Mike was up in the loft beginning a hymn on the organ as people began to social distance their way up to the altar, and in my slightly reflective but mostly  bewildered state, I asked myself, “why is he playing that song from the Lord of the Rings movies, you know, the one about the Shire?”

After the first two bars of the hymn, I was in Hobbiton. It’s a wonderful hymn, but the title escaped me. I approached Mike after Mass to ask him what the name of the Communion hymn was that he played, but he said “I don’t remember,” hustled into his car and drove off.

I didn’t think much about it the rest of the day, but when I got a free moment this evening, it popped back into my head and I had to research it. After scrolling my thumb raw through Google page after page, I finally got a hit.

First, the tune from LOTR is Howard Shore’s “Concerning Hobbits.” It recurs throughout all three movies.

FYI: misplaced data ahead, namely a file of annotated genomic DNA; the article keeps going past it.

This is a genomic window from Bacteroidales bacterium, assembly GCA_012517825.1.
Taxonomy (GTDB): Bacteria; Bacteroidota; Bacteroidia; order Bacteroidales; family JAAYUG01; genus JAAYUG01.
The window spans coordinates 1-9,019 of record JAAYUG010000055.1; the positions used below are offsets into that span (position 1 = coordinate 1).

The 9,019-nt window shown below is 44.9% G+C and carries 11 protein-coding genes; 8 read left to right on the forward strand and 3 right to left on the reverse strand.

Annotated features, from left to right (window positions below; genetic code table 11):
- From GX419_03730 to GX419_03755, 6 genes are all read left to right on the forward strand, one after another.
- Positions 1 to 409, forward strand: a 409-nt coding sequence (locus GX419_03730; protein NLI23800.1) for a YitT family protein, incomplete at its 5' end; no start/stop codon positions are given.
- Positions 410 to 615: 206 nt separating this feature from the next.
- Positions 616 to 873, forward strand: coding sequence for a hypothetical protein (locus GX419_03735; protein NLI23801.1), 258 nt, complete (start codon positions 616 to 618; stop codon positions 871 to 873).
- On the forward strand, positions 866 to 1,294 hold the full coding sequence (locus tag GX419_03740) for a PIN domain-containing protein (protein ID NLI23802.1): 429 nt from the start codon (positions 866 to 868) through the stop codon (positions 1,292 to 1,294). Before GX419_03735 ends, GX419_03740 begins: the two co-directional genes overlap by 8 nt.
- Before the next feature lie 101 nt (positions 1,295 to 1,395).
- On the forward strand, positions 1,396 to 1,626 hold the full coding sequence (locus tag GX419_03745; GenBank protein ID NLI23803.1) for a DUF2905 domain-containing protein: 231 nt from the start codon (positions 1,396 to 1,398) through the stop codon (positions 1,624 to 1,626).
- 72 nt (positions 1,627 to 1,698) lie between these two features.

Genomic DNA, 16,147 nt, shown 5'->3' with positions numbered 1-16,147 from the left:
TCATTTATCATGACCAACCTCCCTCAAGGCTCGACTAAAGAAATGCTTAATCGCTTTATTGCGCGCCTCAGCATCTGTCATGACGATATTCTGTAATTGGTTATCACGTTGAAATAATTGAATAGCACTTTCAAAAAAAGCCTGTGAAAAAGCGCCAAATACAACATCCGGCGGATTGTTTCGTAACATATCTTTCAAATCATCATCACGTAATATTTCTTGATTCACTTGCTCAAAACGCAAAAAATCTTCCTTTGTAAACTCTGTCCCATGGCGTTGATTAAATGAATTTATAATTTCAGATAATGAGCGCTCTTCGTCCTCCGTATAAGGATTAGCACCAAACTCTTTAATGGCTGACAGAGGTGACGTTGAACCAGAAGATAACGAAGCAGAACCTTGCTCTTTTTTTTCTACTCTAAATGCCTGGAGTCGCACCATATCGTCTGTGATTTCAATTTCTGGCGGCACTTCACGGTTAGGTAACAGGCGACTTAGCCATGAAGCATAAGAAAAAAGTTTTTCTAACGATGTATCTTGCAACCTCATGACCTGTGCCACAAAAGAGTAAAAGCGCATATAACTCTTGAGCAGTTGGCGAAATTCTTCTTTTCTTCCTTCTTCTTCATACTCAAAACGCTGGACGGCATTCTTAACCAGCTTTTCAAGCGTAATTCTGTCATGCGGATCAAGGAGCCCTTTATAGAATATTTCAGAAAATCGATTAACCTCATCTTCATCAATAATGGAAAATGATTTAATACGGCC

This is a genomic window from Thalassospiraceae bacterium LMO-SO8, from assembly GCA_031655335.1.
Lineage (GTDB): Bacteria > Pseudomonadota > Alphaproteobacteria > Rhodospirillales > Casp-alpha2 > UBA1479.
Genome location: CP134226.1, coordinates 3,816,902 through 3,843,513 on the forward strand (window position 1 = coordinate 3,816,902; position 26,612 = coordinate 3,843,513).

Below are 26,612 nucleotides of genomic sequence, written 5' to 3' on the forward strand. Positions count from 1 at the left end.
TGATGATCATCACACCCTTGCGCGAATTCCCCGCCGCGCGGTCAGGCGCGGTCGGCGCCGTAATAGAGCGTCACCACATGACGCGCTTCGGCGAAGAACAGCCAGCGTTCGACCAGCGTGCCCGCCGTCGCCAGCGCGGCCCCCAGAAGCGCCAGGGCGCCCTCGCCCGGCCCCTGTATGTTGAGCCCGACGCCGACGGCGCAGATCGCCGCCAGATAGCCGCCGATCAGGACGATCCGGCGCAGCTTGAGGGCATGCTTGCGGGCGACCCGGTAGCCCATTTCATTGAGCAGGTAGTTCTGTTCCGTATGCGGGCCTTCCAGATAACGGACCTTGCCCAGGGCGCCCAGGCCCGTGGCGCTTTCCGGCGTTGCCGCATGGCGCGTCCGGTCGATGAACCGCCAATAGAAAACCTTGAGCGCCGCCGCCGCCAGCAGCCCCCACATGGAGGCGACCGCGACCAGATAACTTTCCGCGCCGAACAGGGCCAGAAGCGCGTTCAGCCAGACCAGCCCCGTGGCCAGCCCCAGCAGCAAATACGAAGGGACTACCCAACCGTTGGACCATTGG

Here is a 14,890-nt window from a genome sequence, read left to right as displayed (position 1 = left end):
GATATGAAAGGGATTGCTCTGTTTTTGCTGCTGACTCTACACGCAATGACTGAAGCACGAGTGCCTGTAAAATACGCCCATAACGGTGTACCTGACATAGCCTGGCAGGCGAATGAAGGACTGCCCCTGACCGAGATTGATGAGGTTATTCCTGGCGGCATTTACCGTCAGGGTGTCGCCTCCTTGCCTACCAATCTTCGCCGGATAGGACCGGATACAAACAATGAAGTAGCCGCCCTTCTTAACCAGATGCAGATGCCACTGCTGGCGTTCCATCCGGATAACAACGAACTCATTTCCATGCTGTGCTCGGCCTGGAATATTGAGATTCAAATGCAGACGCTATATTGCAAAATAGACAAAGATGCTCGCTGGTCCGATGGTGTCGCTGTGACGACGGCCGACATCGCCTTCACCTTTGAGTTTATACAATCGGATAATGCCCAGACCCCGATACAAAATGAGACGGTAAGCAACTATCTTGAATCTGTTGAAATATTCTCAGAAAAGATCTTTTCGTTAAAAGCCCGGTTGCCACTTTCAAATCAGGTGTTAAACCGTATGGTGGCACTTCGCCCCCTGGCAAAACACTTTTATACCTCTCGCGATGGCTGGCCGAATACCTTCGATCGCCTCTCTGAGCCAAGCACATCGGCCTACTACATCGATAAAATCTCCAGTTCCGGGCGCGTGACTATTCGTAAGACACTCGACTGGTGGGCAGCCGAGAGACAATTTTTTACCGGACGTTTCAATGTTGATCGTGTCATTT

But what was the name of the hymn? It eluded me. Then after scrolling through Google search pages until my thumbs were sore, I found out that I wasn’t crazy.

Way back in 2003, a fan on a Lord of the Rings fan forum noticed the same thing I did, and stated up front that only nerds such as himself would even notice the similarity, or care whether there was some backstory connection. My soulmate!

The hymn is an 18th Century English creation named “This is My Father’s World.” It praises the beauty of creation, something Vladymir (from 2003) thought Tolkien might have loved. I’ll bet he at least heard it at some point.

Just to satisfy your curiosity, here are both tunes:

The Howard Shore work from the LOTR movies is an instrumental, but the background of the hymn is interesting. The melody was written by Franklin L. Sheppard and named Terra Beata. He adapted it from a traditional English tune his mother used to hum to him as a child.  Sheppard wrote it specifically to accompany the Maltbie Davenport Babcock poem “This is My Father’s World.” The two were friends.